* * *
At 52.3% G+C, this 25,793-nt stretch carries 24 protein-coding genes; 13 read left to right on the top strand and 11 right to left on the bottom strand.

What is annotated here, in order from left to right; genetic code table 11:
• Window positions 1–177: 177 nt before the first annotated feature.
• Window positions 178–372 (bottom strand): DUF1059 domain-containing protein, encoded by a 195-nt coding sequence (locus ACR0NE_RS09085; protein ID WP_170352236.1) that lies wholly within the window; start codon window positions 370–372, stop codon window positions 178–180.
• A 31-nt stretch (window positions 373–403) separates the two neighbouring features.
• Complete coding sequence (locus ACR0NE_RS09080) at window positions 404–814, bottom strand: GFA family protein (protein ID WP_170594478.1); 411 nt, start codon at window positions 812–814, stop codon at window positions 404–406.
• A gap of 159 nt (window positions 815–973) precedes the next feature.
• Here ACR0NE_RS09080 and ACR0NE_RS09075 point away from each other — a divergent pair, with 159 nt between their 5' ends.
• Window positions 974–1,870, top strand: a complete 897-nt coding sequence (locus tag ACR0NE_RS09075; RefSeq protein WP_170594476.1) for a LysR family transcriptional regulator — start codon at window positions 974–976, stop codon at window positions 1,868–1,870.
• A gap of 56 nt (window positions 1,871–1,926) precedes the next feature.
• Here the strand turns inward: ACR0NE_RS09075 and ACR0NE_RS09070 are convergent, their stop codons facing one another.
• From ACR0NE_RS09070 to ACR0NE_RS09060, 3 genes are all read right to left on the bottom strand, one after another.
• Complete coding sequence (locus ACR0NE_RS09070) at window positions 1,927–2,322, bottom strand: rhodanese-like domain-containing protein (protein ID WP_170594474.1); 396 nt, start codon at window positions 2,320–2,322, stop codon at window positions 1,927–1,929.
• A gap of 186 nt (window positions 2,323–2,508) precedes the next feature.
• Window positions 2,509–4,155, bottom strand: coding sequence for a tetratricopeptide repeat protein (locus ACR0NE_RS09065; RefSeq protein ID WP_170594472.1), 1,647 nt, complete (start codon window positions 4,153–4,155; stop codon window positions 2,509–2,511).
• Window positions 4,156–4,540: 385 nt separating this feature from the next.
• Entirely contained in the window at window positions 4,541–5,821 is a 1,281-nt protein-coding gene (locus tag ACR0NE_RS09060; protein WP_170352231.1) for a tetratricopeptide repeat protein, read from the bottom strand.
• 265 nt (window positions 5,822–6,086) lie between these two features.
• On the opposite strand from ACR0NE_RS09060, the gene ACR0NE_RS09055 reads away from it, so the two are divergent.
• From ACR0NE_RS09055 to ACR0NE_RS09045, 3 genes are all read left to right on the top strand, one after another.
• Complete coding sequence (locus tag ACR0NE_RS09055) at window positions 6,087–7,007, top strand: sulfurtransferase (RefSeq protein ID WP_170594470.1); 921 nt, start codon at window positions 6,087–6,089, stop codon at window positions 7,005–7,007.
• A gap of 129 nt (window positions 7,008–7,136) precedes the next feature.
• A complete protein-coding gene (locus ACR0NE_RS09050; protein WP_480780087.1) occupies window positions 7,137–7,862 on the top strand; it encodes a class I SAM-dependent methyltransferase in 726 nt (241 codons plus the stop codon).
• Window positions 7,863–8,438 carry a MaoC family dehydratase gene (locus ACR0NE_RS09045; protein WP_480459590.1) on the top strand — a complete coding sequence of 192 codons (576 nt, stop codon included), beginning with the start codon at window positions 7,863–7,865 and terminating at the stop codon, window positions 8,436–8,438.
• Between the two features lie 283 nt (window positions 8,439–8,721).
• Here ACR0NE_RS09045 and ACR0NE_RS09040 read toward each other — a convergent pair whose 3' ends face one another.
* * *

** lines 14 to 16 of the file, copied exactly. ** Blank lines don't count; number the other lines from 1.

• A gap of 186 nt (window positions 2,323–2,508) precedes the next feature.
• Window positions 2,509–4,155, bottom strand: coding sequence for a tetratricopeptide repeat protein (locus ACR0NE_RS09065; RefSeq protein ID WP_170594472.1), 1,647 nt, complete (start codon window positions 4,153–4,155; stop codon window positions 2,509–2,511).
• Window positions 4,156–4,540: 385 nt separating this feature from the next.